I hold great affection in my heart for Longrow – or rather the Springbank distillery in Campbeltown, where Longrow is distilled. Many years ago, I visited Springbank on what was my very first distillery tour, and it was here that I truly started the path to whisky geekdom. Springbank is a pretty small place as distilleries go. It produces three types of spirit: Springbank, Longrow and Hazelburn, each of which have different levels of peat. Longrow is the more heavily peated of their whiskies.
So when I was mooching around my local whisky shop, Gauntleys of Nottingham, I spotted a wine-cask finished Longrow. I am a fan of wine finished whiskies. I am a fan of Longrow. Buying this was not a difficult decision to make. I’d also tried – a while a go now – the Hazelburn 8 Year Old, which was finished in Sauternes wine casks. That was delicious, so I wondered just how this distillery got on when peat met wine. The Longrow 14 year old ‘Burgundy Wood’ was aged 11 years in re-fill Bourbon casks, before being finished for 3 years in fresh Burgundy casks. Production was limited to 7800 bottles only. Would the marriage of peated whisky and Burgundy work?
Colour: blood, basically.
On the nose: a punch in the face from red fruit – cherries, strawberries, raspberries – all mixed with truly complex, salt-tinged layers peat. Smokey jam. It’s actually one of the most intense whiskies I’ve nosed in a long while, with a lot of alcohol. Yet when those strong aromas fade, there’s some wonderful herb and grassy notes that can be found.
In the mouth: Christ almighty that’s intense. And it works. Tannins battle it out for control of the flavour at first, and a touch of salt and dryness edging into the palette. But all of those flavours in the nose come through eventually in the mouth as well. Yes, there’s the red fruit from the wine casks, which for my money expresses itself more than the peat at first. The smokiness is in the background, framing the whisky but by no means being the centre of what this is about. Coastal. Jammy. Bracing. When you come back to it, the peat is almost an afterthought. It’s all about a wonderful light molasses and plum jam sensation, yet there’s just a touch of dryness that stops this from being stunning.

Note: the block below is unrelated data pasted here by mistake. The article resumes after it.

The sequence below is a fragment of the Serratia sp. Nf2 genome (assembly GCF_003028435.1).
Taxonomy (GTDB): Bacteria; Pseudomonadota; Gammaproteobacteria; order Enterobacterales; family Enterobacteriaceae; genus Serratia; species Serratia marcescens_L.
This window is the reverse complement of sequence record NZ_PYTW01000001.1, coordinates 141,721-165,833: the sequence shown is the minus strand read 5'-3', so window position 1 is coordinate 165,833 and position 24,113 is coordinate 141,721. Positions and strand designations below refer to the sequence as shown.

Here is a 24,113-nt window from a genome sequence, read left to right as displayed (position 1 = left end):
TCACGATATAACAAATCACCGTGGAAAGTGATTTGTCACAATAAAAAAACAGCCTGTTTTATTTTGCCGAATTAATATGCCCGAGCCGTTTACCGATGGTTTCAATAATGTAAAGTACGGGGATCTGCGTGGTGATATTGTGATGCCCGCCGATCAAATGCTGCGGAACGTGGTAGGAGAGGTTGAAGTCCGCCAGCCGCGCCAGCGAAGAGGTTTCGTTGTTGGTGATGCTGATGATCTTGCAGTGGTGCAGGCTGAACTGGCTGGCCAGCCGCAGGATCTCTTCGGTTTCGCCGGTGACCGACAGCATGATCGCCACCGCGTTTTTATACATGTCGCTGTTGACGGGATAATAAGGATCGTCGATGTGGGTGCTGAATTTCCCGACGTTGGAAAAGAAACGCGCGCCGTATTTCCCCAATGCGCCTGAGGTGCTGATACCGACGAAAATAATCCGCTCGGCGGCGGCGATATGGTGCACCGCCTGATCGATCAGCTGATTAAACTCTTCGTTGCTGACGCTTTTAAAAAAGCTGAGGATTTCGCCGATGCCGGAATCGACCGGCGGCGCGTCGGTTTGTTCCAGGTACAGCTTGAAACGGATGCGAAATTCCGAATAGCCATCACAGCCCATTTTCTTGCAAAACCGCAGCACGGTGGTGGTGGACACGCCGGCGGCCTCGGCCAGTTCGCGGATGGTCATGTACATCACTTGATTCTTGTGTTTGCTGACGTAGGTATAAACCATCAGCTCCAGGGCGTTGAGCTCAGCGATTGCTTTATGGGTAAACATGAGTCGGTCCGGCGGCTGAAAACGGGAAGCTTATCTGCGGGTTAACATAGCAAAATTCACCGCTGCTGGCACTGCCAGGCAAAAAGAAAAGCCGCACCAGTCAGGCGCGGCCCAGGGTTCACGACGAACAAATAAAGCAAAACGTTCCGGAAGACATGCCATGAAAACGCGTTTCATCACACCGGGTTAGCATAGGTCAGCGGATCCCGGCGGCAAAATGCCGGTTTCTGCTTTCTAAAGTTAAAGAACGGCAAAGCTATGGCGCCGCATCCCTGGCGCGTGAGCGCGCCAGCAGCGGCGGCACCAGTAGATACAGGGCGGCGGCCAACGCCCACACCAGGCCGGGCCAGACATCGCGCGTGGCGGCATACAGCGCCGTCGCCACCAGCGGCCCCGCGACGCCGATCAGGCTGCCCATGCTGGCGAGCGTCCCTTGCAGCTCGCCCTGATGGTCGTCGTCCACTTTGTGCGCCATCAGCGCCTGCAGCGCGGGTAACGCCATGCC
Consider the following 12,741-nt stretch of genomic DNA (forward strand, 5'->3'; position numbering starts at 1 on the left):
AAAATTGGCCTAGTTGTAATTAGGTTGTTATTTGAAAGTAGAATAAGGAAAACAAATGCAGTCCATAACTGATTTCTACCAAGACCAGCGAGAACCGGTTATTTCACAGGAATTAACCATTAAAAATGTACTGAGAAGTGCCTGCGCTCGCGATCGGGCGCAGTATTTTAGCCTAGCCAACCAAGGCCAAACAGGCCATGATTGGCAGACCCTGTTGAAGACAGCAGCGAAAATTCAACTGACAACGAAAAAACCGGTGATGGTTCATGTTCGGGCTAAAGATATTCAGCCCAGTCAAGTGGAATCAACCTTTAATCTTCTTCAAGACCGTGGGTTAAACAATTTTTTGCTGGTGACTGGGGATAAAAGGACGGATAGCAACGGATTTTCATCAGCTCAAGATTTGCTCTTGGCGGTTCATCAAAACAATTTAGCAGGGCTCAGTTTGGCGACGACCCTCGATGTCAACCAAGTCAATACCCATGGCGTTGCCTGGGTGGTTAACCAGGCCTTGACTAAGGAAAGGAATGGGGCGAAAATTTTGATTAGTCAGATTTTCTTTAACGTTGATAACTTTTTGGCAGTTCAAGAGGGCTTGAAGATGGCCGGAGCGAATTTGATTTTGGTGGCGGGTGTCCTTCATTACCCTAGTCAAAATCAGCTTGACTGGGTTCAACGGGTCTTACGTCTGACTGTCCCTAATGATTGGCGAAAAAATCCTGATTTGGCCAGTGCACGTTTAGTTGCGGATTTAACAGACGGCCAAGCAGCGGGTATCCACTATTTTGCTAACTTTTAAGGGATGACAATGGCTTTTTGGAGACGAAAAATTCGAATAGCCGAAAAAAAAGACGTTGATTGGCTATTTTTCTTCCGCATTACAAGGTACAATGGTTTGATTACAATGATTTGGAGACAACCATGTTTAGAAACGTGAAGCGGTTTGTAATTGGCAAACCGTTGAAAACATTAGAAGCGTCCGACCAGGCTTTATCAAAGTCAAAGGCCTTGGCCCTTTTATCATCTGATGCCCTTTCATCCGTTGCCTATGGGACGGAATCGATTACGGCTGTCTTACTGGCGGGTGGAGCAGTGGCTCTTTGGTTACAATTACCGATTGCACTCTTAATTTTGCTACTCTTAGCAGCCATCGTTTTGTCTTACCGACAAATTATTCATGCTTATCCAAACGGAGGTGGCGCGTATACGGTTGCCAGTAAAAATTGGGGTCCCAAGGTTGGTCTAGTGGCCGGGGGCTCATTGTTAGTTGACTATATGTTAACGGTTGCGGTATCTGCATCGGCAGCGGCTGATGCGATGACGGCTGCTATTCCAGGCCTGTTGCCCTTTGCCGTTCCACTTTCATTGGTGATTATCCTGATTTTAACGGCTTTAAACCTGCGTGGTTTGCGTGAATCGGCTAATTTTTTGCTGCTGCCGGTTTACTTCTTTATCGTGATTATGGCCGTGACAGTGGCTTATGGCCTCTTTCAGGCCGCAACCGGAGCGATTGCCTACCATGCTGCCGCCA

I’ll be up-front: though I loved it, this is not going to be everyone’s favourite whisky. I can see a lot of people hating it. Yet… I quite like whiskies that are not your everyday dram, and this one certainly is unusual. The harmony of the peat and Burgundy influence doesn’t quite reach perfection, yet there’s beauty to be found it its rugged charms. If you found yourself in the depths of winter, this whisky is basically a glass of fine red wine by a wood-burning stove.
I bought this for £60. In my opinion, I think that’s good value, if you can find a bottle. I really enjoyed it. You might not… Either way, I definitely think you should pay attention to this little distillery if you haven’t already.
Agreed completely with everything you said in this review, which is pretty rare for me. The slight clashiness with the burgundy finish, with the sheer intensity of the experience and the caliber of the spirit making up for it. I also love Longrow and wine finishes which is why I thought Id reccomend the 11yr cab sav version which is what lead me to this bottle. The wine finish is much more naturally integrated into the experience and I think its simply fantastic, so just letting you know that this is probably one you will love if you haven’t tried it yet.
Thanks, Sean – and thanks for the recommendation. I’ll see if it’s still around.
Longrow and wine casks seem to go really well together!
Sounds like a fascinating expression and I hope one day to get a chance of tasting it. Thanks.